– The ocean has changed
– The ocean has changed
Captain Seidl is worried, there is less life and more garbage in the ocean than before.
It is a beautiful and peaceful morning on Statsraad Lehmkuhl. The ship has just passed the Cape Verde Islands and changed to a more westerly course towards Curaçao. The crew is doing maintenance, and the trainees are busy with sail handling. Captain Seidl is having a good time.
– The days become fantastically relaxing routines. As you get more and more into the rhythm of the ship you start to worry less and less about what’s around you. Many of us have come onboard after stressful days on shore, being bombarded with media all the time. Now we’re free from all of that. There is nobody texting us, telling us what they’re doing or what they’re having for dinner or when to meet them. Nobody’s expecting us to be in touch all the time. That liberty is fantastic.
Marcus A. Seidl has sailed the world’s oceans since he was five years old, with his family on his father’s self-built ship Illahee. He has been working at sea since 1980 and captain on Statsraad Lehmkuhl since 1994.
Less life, more garbage
This is his 25th Atlantic crossing, his first was way back in 1973 on Illahee.
- I notice that the world has changed. There is less sea life and more garbage to be seen, and in general also the climate has changed a lot, Seidl says.
For the last 20 years he has taken cadets from the Royal Norwegian Naval Academy across.
- Year by year, we see a slight change in the weather patterns. The wind patterns are not the same as they used to be 20 years ago, Seidl says.
Seidl is concerned, both as a seaman and on a personal level.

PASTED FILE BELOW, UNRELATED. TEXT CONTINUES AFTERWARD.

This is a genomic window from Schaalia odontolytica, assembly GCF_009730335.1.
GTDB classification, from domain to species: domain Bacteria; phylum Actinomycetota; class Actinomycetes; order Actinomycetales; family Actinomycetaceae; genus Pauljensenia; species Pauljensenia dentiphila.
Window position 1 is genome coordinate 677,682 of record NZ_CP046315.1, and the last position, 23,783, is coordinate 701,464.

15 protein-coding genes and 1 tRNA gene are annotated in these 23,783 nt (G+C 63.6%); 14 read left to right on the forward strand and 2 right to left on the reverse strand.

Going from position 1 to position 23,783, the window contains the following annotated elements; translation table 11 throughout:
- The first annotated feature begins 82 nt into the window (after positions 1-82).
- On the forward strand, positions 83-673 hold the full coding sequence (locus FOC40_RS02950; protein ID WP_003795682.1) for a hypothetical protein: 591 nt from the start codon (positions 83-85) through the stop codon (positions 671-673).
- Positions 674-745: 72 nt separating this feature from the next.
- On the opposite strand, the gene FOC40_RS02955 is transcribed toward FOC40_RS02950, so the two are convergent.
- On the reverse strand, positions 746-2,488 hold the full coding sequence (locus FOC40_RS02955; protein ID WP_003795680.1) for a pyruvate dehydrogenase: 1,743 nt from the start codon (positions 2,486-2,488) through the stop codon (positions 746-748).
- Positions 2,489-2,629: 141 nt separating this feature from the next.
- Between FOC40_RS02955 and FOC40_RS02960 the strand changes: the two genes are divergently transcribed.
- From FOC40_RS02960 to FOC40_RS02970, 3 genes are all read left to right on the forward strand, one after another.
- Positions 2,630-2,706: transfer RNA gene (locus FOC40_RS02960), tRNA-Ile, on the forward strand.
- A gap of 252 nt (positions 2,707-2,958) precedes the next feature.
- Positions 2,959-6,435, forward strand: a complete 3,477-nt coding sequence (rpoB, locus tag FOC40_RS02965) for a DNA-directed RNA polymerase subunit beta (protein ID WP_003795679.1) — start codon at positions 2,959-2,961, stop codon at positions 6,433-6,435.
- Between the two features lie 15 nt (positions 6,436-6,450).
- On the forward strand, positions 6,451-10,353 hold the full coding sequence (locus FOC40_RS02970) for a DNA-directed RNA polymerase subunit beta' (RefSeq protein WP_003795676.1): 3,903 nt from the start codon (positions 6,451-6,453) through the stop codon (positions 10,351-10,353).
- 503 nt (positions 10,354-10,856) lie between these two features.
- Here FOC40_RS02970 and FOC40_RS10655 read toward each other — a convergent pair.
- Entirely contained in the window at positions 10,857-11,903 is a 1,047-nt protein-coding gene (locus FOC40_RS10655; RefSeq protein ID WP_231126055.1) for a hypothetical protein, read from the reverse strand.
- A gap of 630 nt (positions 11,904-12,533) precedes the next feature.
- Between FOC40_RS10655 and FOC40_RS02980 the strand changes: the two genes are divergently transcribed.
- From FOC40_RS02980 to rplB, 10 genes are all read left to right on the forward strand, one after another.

- Until a few years ago, you could use weather charts that were made in the 1960s and the 1970s. I find it very troubling that many of these don’t really match too much anymore. Another thing that worries me is the fact that we are finding garbage everywhere around us. We constantly get reports of people seeing something floating by in the water. Imagine then, how much garbage there must be in the ocean as a whole.
When Marc was a teenager, his father fought as an activist against the industrial whaling that nearly led to the extinction of the blue whale and sperm whale in the mid-last century. Marc’s father also taught him about the threat of oil spill in the Caribbean Sea, where One Ocean Expedition is now headed.
- This made me aware of the vulnerability of ocean life and nature in general, from a young age. Sadly, many have yet to learn to respect and care for our oceans and the environment.
Fishing from the ship is not like it used to be. A small dorado has been hauled on board, and the crew also managed to hook two yellowfin tunas - that got away. That’s all.
- Our student researchers are fishing every day using state of the art equipment. When we were doing these voyages - in this area especially, in the early 2000s, we were normally catching at least a few fish every week, Seidl says.
- We don’t see many birds around us either. We’re still not far from the coast, so that normally means there is not much sea life to be chased.
Seidl's ambition is that the One Ocean Expedition communicates his concerns, and promote a responsible way of travelling and interacting with the ocean.
- It is easier to get people’s attention when sounding the alarm from a 107-year-old barque than by writing a scientific article. We will try to tell our story in a manner that's not too technical or sterile. Our old lady will be a spokesperson for the oceans, he says.
Statsraad Lehmkuhl was one of the world’s first ever hybrid sailing ships - combining wind power with engine power. On the One Ocean Expedition, the crew is using the engine as little as possible. The route has been planned according to wind patterns, and the schedule allows waiting for fair wind if needed.
But, even a sailing ship needs electricity and there is always an engine running, powering generators creating power for ventilation, water filtration, lights and other equipment. Current consumption of fuel for the generators is ca. 3-500 litres per day.
- We’re constantly monitoring our energy consumption and try to keep our electricity usage at a minimum, says Seidl.
Seidl believes the future of seafaring is hybrid.
- There is lots of interesting research on vessels combining engine power with wind power, either in the form of huge single sails, kites, or rotating masts. Cargo ships don’t have the time for travelling via the traditional sailing ship routes like we do, but all ships will sometimes have a following wind, and this free energy should be taken advantage of, Seidl says.